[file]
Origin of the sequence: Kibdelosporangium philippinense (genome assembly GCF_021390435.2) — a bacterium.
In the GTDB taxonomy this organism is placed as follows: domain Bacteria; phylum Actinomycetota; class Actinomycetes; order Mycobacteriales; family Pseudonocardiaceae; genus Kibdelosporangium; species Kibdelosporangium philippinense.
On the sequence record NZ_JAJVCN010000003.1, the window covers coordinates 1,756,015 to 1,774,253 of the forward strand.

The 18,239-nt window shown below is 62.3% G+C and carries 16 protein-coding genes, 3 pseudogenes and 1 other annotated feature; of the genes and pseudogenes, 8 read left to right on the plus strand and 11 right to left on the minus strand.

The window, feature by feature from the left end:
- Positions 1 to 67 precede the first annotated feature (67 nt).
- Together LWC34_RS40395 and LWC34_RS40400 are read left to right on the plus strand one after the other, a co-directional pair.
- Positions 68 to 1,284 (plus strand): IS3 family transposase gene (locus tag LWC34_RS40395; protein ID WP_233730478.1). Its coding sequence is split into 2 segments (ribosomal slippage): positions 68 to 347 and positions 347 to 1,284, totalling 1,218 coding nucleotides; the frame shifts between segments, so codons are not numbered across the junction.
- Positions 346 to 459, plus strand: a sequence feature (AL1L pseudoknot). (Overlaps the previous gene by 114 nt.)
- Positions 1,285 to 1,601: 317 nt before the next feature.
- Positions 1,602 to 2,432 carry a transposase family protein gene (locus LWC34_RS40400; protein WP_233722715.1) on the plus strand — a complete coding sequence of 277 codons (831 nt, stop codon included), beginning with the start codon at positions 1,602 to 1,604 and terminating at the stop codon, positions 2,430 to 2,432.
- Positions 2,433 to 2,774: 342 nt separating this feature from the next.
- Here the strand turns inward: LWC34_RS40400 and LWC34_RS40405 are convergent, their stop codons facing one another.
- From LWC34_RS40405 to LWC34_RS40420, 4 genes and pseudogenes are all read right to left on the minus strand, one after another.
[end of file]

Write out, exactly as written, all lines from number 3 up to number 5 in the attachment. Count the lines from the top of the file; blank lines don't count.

On the sequence record NZ_JAJVCN010000003.1, the window covers coordinates 1,756,015 to 1,774,253 of the forward strand.

The 18,239-nt window shown below is 62.3% G+C and carries 16 protein-coding genes, 3 pseudogenes and 1 other annotated feature; of the genes and pseudogenes, 8 read left to right on the plus strand and 11 right to left on the minus strand.

The window, feature by feature from the left end: